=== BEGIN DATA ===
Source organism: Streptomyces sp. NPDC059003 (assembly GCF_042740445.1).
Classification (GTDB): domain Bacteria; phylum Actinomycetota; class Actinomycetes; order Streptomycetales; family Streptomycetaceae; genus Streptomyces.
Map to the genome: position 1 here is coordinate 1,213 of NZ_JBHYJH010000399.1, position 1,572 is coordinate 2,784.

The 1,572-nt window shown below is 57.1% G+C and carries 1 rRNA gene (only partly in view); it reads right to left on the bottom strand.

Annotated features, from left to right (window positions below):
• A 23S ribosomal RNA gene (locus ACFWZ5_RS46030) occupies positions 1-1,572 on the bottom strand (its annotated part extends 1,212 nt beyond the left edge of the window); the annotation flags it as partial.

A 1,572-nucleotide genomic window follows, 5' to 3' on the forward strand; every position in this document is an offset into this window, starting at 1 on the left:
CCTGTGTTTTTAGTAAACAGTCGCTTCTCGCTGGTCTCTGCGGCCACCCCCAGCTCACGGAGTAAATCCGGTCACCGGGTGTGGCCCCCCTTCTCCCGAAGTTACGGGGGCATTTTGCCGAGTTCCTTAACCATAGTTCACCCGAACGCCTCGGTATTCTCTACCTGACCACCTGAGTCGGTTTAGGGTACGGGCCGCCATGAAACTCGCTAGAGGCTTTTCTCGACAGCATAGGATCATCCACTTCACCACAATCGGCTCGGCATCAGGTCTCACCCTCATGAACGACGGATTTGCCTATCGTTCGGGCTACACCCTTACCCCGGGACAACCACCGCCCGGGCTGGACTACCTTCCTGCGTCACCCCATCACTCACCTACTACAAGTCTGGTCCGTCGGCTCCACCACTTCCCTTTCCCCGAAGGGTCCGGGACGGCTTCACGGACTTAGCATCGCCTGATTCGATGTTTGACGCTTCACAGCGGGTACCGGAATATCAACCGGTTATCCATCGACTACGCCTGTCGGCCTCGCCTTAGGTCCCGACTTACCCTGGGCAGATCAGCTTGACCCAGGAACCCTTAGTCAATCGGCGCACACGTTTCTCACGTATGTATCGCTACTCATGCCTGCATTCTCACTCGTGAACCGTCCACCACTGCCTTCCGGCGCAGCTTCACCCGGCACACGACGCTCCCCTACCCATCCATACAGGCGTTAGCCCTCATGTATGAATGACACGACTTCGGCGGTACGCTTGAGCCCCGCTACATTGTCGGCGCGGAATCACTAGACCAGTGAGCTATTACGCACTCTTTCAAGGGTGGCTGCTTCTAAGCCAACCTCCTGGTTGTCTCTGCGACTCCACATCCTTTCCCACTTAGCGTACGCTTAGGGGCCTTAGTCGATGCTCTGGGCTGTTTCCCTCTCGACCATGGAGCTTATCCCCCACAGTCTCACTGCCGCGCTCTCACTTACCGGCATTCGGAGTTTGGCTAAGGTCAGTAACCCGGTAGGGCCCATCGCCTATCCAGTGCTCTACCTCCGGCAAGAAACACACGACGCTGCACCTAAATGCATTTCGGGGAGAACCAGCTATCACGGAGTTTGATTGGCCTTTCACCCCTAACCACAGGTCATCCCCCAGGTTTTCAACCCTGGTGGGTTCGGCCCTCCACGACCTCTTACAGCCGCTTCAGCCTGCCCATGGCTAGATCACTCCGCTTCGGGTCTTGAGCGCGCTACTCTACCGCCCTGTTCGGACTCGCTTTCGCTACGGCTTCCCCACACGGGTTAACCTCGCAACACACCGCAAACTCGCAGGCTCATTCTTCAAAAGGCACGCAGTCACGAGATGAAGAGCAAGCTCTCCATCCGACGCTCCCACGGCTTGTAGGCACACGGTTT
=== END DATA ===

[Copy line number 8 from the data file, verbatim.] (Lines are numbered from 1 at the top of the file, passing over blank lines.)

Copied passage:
CCTGTGTTTTTAGTAAACAGTCGCTTCTCGCTGGTCTCTGCGGCCACCCCCAGCTCACGGAGTAAATCCGGTCACCGGGTGTGGCCCCCCTTCTCCCGAAGTTACGGGGGCATTTTGCCGAGTTCCTTAACCATAGTTCACCCGAACGCCTCGGTATTCTCTACCTGACCACCTGAGTCGGTTTAGGGTACGGGCCGCCATGAAACTCGCTAGAGGCTTTTCTCGACAGCATAGGATCATCCACTTCACCACAATCGGCTCGGCATCAGGTCTCACCCTCATGAACGACGGATTTGCCTATCGTTCGGGCTACACCCTTACCCCGGGACAACCACCGCCCGGGCTGGACTACCTTCCTGCGTCACCCCATCACTCACCTACTACAAGTCTGGTCCGTCGGCTCCACCACTTCCCTTTCCCCGAAGGGTCCGGGACGGCTTCACGGACTTAGCATCGCCTGATTCGATGTTTGACGCTTCACAGCGGGTACCGGAATATCAACCGGTTATCCATCGACTACGCCTGTCGGCCTCGCCTTAGGTCCCGACTTACCCTGGGCAGATCAGCTTGACCCAGGAACCCTTAGTCAATCGGCGCACACGTTTCTCACGTATGTATCGCTACTCATGCCTGCATTCTCACTCGTGAACCGTCCACCACTGCCTTCCGGCGCAGCTTCACCCGGCACACGACGCTCCCCTACCCATCCATACAGGCGTTAGCCCTCATGTATGAATGACACGACTTCGGCGGTACGCTTGAGCCCCGCTACATTGTCGGCGCGGAATCACTAGACCAGTGAGCTATTACGCACTCTTTCAAGGGTGGCTGCTTCTAAGCCAACCTCCTGGTTGTCTCTGCGACTCCACATCCTTTCCCACTTAGCGTACGCTTAGGGGCCTTAGTCGATGCTCTGGGCTGTTTCCCTCTCGACCATGGAGCTTATCCCCCACAGTCTCACTGCCGCGCTCTCACTTACCGGCATTCGGAGTTTGGCTAAGGTCAGTAACCCGGTAGGGCCCATCGCCTATCCAGTGCTCTACCTCCGGCAAGAAACACACGACGCTGCACCTAAATGCATTTCGGGGAGAACCAGCTATCACGGAGTTTGATTGGCCTTTCACCCCTAACCACAGGTCATCCCCCAGGTTTTCAACCCTGGTGGGTTCGGCCCTCCACGACCTCTTACAGCCGCTTCAGCCTGCCCATGGCTAGATCACTCCGCTTCGGGTCTTGAGCGCGCTACTCTACCGCCCTGTTCGGACTCGCTTTCGCTACGGCTTCCCCACACGGGTTAACCTCGCAACACACCGCAAACTCGCAGGCTCATTCTTCAAAAGGCACGCAGTCACGAGATGAAGAGCAAGCTCTCCATCCGACGCTCCCACGGCTTGTAGGCACACGGTTT